Start a debating society and then practically BE the debating society. I do not know anything about the previous one, or the choral society, but think I know enough of this world’s ways to say that they both died out from the same cause – the withdrawal of the one person who was the mainspring.
As to Sir John Madden (whom everyone admires) and the other gentlemen mentioned, would “ Schoolboy “ say they started in a debating society?
I don’t think so, Everyone kicked out for himself, or those of them who have made any mark in the world.
I just fancy I hear the Dr, after doing his long round of lectures at the University, saying to one of the bright boys of the class, “Now Johnny, will you propound to the class the difference between a boathouse on the beach having the doors on the main road and another having the doors on the sea end ?”
Mr Utber could assist the propounder and no doubt a very excellent debate would ensue, whilst some of the other gentlemen mentioned could hold the scales with equal poise to see which side won the debate.
Now, Mr Editor, I take it that “Local Schoolboy” is a strong financial supporter of Frankston in its many local channels, and IS the public man who will call a public meeting and start the ball rolling. If so I’ll be as good as my word, and subscribe my HALF GUINEA.
Frankston Court of Petty Sessions. Monday 18th June 1917. (Before Mr Cohen, P.M., and Messrs Oates, and Grant, Js.P.)
DISPUTED OWNERSHIP OF GOODS,
Constable Ryan made application to the Court under Section 61 of the Police Regulation Act for an order directing to whom he would deliver certain goods seized by the police, to wit, 20 lengths of spouting, 18 sheets of corrugated iron and an iron dust bin suspected of being stolen.
The property was claimed by George Coates, timber merchant of Chelsea and also by George Davies, timber merchant of Frankston.
Mr Backhouse, who appeared for claimant Coates stated that in April last, the property in dispute was stolen from Mr Coats’ yard at Chelsea by his son, a lad of a coat 18 years of age and that Davies had purchased the goods from the lad at about half their value. When afterwards questioned by Coates Davies had denied all knowledge of the goods and had at first made a similar denial to Const Ryan on 1st May last.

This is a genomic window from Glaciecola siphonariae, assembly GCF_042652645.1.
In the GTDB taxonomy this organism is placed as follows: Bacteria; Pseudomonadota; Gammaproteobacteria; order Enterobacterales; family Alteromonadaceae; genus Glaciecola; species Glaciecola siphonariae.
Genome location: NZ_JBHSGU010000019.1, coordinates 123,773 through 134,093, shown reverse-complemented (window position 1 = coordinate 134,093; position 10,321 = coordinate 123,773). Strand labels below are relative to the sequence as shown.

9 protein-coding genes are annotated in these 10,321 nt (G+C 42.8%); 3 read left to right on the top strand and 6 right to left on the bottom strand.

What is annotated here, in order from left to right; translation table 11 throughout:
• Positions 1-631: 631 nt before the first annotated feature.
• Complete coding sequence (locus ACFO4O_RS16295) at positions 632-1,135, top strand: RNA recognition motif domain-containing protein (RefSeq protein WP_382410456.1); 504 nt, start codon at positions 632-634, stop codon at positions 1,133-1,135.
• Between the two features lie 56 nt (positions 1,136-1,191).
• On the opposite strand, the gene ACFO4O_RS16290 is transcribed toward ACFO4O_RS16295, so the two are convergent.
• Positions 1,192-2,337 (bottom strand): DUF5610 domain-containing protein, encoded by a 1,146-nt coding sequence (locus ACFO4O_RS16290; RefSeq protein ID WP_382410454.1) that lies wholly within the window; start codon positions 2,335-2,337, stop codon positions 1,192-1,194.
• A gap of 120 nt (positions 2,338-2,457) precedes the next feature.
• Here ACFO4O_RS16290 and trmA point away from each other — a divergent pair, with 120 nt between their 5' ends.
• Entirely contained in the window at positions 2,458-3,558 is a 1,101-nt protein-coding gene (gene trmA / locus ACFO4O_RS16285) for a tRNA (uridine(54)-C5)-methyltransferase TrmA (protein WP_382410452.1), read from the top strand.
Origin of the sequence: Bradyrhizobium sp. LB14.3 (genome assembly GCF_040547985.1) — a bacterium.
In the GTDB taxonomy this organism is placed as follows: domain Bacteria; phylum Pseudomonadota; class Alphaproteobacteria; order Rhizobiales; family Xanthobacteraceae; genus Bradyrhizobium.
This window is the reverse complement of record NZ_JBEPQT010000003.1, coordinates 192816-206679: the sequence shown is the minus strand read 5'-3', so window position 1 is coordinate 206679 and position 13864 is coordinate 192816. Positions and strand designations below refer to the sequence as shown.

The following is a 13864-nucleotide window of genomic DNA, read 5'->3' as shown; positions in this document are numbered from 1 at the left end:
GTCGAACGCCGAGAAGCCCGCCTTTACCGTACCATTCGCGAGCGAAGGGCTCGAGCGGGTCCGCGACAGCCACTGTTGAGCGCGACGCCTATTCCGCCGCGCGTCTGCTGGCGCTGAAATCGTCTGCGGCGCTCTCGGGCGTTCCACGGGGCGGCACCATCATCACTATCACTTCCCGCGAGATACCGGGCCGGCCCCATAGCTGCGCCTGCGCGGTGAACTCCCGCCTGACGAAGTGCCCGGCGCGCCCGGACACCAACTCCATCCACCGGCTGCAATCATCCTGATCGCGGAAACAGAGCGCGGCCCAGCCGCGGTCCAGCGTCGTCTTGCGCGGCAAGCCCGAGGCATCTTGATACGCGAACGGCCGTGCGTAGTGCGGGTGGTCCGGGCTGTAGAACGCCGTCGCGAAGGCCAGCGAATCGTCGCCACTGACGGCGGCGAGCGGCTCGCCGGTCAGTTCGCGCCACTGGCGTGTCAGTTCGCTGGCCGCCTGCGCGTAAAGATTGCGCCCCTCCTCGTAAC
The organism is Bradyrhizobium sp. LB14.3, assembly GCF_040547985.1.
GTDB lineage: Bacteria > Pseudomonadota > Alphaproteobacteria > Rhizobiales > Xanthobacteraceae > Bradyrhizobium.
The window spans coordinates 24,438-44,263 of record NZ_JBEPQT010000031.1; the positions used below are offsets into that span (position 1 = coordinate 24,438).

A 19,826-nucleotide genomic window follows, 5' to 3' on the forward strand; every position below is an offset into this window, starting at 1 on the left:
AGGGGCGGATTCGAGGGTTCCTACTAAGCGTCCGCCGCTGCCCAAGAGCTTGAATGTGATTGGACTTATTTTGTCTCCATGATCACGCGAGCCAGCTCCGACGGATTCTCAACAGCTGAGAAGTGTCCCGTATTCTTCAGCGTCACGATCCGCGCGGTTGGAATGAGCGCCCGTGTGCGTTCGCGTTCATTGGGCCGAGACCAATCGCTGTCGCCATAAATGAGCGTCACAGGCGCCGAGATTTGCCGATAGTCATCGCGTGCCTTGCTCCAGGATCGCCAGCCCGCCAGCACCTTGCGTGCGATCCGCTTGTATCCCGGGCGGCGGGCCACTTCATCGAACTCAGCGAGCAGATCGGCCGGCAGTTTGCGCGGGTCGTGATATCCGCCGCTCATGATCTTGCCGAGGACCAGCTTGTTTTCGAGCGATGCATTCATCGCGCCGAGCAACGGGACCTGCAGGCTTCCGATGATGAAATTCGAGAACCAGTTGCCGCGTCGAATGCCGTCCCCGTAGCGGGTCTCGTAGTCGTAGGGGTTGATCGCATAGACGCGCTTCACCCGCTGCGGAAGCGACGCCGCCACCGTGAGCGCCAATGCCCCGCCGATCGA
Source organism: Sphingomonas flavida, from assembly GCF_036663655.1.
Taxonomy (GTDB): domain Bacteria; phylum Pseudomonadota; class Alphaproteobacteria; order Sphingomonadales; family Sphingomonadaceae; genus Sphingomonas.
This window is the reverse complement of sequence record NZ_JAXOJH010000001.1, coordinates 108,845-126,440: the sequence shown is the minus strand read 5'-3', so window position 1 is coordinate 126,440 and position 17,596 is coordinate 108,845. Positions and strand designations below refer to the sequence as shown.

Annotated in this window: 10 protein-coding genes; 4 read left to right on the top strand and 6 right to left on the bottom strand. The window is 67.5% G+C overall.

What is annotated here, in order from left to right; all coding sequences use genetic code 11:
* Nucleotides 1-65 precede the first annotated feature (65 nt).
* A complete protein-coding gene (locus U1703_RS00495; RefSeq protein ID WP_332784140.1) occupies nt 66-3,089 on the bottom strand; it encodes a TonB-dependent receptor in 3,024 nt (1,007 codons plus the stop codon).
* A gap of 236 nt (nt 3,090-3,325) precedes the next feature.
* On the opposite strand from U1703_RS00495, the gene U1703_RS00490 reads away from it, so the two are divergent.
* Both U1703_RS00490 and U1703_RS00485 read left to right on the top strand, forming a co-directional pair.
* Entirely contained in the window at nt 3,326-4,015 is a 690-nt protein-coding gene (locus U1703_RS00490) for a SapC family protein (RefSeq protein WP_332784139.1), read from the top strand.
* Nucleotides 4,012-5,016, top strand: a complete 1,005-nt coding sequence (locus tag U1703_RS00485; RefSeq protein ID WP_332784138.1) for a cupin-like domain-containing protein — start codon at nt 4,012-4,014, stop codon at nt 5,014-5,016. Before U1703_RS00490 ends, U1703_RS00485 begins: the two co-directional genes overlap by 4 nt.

On 21st May last Davies was charged by the police with being found in possession of property suspected of being stolen, but the prosecuting sergeant had withdrawn the charge.
George Coates gave evidence bearing out Counsel’s statement and described the steps taken by Consts Ryan and Cole to recover the stolen property.
Const Ryan also gave similar evidence and detailed a conversation he had with Davies when he found the stolen property on Davies’ premises on 1st May last.
George Davies gave evidence that he bought the goods from young Coates believing that he (Coates) was working for his father.
He met the lad in Frankston and ordered certain timber from him. The property in question was afterwards brought down by young Coates. Witness produced a receipt showing that he had paid £9 for the goods.
Mr Backhouse contended that this was not a fair price as the goods were worth more than £13
The police magistrate stated that under the Sale of Goods Act, unless goods were sold in the open market, the seller could give the buyer no better title than he himself possessed. In this case the seller having stolen the goods had no title to them. Davies the buyer had no title either. The Bench therefore ordered that the property be delivered to the owner, George Coates.
The P.M. informed claimant Davies that he could sue young Coates for the money he had paid for the stolen iron.
From the pages of the Mornington Standard, 23 June 1917